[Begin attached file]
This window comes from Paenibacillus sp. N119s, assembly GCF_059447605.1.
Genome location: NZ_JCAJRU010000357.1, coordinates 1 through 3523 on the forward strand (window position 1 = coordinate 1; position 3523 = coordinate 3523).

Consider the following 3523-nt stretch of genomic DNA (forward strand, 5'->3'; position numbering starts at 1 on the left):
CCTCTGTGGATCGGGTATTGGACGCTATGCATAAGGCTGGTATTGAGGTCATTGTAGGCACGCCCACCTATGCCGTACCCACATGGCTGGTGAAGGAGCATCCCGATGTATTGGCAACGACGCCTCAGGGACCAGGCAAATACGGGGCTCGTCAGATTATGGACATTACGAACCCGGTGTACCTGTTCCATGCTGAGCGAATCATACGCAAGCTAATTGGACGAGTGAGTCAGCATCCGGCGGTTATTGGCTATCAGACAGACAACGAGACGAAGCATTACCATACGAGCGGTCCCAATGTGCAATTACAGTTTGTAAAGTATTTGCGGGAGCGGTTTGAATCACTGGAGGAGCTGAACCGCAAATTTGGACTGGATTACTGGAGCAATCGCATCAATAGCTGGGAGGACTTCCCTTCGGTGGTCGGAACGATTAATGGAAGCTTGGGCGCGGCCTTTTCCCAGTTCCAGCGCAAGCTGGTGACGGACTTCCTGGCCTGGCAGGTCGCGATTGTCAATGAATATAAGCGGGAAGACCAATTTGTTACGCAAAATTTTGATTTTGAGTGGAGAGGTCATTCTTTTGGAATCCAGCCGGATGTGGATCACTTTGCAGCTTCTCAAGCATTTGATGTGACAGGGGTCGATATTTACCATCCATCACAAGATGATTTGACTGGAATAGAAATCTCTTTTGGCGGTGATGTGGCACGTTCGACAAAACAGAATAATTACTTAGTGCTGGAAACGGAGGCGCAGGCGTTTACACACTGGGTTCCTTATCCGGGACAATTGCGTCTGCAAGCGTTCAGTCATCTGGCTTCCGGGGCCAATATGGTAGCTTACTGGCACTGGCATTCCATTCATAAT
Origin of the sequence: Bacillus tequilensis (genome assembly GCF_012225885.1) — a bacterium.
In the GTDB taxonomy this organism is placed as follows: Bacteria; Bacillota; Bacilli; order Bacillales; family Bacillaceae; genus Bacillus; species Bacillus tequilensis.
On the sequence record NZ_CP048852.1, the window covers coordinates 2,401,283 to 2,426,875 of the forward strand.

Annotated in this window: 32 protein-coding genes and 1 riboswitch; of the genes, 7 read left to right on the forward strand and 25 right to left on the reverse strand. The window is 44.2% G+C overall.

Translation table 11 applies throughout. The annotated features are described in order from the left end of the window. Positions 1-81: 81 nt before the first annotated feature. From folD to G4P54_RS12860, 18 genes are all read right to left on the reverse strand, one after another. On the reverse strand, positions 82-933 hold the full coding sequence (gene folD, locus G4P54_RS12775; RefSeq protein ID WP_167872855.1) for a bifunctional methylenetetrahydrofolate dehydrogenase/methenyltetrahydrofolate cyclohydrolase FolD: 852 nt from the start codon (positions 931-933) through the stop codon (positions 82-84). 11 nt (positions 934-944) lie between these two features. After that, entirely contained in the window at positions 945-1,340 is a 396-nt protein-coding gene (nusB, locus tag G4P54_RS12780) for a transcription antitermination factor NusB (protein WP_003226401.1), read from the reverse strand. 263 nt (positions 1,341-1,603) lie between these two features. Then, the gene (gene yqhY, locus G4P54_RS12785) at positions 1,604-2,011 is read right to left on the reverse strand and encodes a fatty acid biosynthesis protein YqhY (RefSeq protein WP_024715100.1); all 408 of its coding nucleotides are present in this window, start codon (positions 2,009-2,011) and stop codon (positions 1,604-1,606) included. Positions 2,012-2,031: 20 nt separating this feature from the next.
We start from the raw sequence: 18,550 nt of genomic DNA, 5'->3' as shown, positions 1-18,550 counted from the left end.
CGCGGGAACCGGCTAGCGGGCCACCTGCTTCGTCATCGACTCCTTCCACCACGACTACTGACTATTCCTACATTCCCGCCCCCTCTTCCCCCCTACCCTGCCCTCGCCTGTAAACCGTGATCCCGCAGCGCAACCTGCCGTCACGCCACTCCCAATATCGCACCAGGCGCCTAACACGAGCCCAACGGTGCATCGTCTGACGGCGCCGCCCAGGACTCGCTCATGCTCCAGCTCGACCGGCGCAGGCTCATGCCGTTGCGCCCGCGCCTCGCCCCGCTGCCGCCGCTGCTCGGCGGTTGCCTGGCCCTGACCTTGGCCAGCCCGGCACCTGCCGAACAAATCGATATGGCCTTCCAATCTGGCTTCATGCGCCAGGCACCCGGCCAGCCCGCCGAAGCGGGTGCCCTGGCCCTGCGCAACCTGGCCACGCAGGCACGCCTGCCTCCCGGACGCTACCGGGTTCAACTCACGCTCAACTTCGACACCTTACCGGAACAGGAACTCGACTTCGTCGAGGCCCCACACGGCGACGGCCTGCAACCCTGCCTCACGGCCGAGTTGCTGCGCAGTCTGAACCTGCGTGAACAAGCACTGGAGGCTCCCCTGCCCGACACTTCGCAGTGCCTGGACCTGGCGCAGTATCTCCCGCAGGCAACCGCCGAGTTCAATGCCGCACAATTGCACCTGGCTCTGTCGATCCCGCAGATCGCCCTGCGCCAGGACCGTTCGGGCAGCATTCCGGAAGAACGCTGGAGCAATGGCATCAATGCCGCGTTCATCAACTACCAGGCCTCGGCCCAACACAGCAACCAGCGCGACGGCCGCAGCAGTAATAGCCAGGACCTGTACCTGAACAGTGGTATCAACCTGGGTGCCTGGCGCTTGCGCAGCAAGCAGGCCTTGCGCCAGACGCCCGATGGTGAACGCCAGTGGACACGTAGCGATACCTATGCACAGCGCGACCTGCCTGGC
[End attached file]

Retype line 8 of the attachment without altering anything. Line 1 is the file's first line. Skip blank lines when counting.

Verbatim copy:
Annotated in this window: 32 protein-coding genes and 1 riboswitch; of the genes, 7 read left to right on the forward strand and 25 right to left on the reverse strand. The window is 44.2% G+C overall.